64-bit, Thy Name is AMD

  |  August 13, 2003   |  Comments

The No. 2 chipmaker looks to replace the generic x86-64 moniker with its own 'AMD64' stamp of approval.

AMD Tuesday officially launched a new logo program designed to identify its 64-bit computer processors on PCs and servers in the same way its rival branded the phrase "Intel Inside."

The Sunnyvale, Calif.-based company said its AMD64 Logo Program is also an attempt at mainstream branding x86-64 chips and defining a new class of computing that runs native 32- and 64-bit software. The company said its new moniker will replace former terms such as "Hammer" (now, "AMD64 technology") and "x86-64 ISA" (now, "AMD64 ISA").

"It's not just an AMD thing," AMD Senior Branding Associate John Crank

told internetnews.com. "This establishes a whole brand new design category for ISVs to count on."

For example, graphics chip maker NVIDIA said the AMD64 Logo alerts their customers, developers, and end users that their graphics cards are attuned.

"Hardware and software compatibility is an essential element of any successful technology migration, and is a tenet that we take extremely seriously," said Drew Henry, senior director of platform business at NVIDIA.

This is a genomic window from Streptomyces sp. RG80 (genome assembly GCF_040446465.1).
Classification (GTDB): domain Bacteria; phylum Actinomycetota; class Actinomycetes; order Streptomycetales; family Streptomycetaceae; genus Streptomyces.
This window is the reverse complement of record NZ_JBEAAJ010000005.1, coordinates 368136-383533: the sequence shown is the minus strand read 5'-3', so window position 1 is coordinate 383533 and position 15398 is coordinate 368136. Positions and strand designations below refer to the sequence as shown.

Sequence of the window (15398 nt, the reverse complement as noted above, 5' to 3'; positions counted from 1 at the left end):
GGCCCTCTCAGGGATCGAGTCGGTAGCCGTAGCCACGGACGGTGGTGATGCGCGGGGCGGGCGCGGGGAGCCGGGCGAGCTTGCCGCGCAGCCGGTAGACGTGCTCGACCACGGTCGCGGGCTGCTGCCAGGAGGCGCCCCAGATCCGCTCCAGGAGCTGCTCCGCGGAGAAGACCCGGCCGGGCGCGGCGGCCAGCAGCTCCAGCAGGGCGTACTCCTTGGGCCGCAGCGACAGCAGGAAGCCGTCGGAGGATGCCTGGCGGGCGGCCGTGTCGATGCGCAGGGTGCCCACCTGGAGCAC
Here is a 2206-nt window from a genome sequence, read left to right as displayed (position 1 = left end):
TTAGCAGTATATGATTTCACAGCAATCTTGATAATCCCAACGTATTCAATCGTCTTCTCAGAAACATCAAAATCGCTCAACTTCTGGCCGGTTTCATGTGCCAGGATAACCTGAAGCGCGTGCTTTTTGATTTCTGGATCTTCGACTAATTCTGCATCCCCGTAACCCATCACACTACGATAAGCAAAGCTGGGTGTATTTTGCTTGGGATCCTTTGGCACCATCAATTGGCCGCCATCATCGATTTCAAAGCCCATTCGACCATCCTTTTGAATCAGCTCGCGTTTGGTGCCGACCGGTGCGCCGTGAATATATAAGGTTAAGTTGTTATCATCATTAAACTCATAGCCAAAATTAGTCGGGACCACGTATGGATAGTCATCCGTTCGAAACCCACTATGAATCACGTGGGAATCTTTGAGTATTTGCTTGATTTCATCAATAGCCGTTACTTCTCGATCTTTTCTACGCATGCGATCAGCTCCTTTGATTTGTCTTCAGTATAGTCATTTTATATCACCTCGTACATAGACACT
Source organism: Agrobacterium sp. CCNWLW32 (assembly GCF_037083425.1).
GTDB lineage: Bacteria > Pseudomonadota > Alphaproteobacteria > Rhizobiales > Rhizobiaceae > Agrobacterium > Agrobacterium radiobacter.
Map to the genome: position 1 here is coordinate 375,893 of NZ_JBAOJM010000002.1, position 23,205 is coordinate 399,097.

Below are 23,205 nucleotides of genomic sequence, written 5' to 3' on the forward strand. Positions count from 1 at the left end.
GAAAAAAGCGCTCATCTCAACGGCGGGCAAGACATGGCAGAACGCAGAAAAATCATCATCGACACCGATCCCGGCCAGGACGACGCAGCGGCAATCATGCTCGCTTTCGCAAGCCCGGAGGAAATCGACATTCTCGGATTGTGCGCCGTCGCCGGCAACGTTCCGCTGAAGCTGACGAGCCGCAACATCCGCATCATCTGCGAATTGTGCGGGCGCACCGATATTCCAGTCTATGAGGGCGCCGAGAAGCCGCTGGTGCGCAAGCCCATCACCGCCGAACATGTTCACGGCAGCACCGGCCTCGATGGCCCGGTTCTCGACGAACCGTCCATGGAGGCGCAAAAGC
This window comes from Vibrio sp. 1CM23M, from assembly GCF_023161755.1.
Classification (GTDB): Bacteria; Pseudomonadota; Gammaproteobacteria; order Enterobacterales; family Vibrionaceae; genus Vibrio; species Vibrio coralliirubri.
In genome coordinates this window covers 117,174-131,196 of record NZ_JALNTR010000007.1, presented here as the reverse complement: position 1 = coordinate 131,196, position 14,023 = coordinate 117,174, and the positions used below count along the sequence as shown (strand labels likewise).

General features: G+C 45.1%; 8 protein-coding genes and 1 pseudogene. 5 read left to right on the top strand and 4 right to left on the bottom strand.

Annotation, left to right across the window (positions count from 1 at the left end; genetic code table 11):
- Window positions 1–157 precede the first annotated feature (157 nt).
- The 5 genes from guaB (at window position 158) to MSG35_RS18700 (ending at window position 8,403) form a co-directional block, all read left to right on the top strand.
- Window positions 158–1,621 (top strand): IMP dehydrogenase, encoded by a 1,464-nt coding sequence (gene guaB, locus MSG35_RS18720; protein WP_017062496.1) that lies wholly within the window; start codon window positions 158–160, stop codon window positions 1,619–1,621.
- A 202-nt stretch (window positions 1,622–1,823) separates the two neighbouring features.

The company first mentioned the branding campaign when it launched its server and workstation Opteron processor back in April. AMD says the category will be extended to its 64-bit desktop Athlon, which is scheduled for worldwide release on September 23.

Both the Opteron and Athlon 64 boast 64-bit data and address paths and break through current 32-bit CPUs' 4GB memory addressing cap with 40-bit physical (up to 1 terabyte) and 48-bit virtual (up to 256 terabytes) memory addressing space. The Opteron also supports three HyperTransport links, providing up to 19.2GB/sec of bandwidth, versus the Athlon 64's single HyperTransport link for 6.4GB/sec of data transfer.

AMD says HyperTransport technology helps slash system bottlenecks, boost efficiency and increase system throughput by reducing the number of buses.

"The AMD64 logo enables end users to make a visual connection between AMD64 processors and vendor-validated software and peripherals," AMD vice president and general manager Rich Heye said in a statement. "It links the new AMD64 logo to AMD's well recognized product logos and helps communicate the compatibility of today's and tomorrow's computer products with AMD64 technology."

The company did not release financial details connected with the Logo Program.

Analysts with Deutsche Bank Securities Tuesday said similar to the Opteron rollout, the Athlon 64 ramp is planned to be in a slow and organized manner. The report said AMD wouldn't expect to see a financial impact from the chips until at least next year, however.

The forecasters also said AMD is counting on its relationship with Microsoft and the introduction of the Longhorn OS to be a major catalyst for 64-bit. The strategy may pay off big for AMD say analysts since Intel currently has not released its formal plans for 64-bit.

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